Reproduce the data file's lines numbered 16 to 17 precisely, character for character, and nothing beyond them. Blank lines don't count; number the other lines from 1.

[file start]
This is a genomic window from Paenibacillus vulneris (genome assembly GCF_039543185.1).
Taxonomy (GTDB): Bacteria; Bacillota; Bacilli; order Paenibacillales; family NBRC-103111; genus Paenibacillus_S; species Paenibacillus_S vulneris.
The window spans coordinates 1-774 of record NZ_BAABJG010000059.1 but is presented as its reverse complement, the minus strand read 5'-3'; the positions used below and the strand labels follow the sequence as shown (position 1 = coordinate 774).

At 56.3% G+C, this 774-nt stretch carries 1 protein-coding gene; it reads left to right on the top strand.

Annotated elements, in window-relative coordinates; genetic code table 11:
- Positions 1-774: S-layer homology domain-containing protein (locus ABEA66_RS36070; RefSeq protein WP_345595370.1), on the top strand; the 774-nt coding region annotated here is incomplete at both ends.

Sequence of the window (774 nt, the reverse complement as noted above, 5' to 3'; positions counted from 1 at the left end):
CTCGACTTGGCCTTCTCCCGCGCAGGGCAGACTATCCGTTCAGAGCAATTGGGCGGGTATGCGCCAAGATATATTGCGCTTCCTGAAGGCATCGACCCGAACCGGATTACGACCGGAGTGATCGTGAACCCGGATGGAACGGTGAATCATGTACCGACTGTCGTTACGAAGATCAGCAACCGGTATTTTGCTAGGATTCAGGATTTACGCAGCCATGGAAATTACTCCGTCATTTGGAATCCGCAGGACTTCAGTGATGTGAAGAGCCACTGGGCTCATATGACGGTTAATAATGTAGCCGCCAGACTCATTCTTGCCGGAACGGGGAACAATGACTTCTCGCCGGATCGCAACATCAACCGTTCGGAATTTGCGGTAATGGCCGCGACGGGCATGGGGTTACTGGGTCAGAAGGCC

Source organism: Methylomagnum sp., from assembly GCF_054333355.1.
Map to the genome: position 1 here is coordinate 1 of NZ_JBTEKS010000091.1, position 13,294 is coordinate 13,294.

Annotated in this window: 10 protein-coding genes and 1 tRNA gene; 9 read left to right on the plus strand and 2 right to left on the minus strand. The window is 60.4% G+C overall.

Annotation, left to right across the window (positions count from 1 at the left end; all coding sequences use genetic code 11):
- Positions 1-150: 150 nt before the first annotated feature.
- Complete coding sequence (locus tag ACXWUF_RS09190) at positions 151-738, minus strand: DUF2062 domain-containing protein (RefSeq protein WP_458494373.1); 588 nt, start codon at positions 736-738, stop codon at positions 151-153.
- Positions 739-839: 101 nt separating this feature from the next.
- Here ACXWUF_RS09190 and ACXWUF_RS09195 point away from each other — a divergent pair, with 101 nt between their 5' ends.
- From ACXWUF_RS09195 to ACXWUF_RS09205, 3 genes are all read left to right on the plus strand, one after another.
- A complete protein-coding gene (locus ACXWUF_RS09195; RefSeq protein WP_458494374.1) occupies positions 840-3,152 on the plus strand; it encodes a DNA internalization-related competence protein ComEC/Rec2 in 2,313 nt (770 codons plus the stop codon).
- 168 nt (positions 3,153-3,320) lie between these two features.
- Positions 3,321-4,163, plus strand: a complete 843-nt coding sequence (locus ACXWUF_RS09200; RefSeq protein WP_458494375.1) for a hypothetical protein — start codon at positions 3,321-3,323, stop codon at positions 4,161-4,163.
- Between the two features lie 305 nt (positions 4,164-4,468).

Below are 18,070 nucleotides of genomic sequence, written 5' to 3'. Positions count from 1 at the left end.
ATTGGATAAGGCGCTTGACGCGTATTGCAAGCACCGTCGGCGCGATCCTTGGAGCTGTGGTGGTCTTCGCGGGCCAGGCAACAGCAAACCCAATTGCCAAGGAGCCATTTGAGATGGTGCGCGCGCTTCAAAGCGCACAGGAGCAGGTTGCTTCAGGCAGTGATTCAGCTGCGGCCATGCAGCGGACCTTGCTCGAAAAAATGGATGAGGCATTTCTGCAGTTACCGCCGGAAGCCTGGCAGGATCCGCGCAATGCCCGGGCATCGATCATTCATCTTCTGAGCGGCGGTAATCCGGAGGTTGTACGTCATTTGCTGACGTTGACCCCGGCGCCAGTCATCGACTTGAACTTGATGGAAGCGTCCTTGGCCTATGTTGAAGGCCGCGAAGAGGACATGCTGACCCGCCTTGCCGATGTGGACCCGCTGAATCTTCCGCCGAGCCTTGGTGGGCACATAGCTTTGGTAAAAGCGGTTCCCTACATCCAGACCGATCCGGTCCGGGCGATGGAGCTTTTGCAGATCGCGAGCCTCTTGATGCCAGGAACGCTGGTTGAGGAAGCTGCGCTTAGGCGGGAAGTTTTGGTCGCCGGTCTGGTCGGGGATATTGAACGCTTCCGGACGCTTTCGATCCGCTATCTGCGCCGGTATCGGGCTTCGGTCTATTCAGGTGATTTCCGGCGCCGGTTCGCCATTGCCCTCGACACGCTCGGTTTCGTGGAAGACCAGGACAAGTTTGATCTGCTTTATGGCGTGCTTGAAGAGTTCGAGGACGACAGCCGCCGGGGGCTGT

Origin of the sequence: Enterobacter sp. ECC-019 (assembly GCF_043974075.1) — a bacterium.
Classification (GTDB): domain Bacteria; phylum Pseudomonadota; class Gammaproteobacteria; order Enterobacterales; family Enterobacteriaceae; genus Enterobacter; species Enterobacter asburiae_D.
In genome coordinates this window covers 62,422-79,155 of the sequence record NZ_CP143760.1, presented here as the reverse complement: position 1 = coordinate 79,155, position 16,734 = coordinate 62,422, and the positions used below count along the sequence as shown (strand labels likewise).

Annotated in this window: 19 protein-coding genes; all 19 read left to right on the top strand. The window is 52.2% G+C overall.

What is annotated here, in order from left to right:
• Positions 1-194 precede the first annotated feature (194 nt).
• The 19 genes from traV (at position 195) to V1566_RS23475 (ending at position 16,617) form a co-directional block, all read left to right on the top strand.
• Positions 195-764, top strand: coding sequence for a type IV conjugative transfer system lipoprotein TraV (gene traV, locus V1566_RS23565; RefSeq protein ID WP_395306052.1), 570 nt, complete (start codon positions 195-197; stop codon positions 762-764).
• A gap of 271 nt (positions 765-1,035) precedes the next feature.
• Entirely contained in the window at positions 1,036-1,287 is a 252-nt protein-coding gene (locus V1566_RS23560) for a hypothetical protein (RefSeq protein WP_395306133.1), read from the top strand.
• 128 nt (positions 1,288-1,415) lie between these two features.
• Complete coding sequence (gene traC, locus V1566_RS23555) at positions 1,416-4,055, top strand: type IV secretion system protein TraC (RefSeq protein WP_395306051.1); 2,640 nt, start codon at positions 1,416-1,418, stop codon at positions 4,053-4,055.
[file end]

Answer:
- Here ACXWUF_RS09190 and ACXWUF_RS09195 point away from each other — a divergent pair, with 101 nt between their 5' ends.
- From ACXWUF_RS09195 to ACXWUF_RS09205, 3 genes are all read left to right on the plus strand, one after another.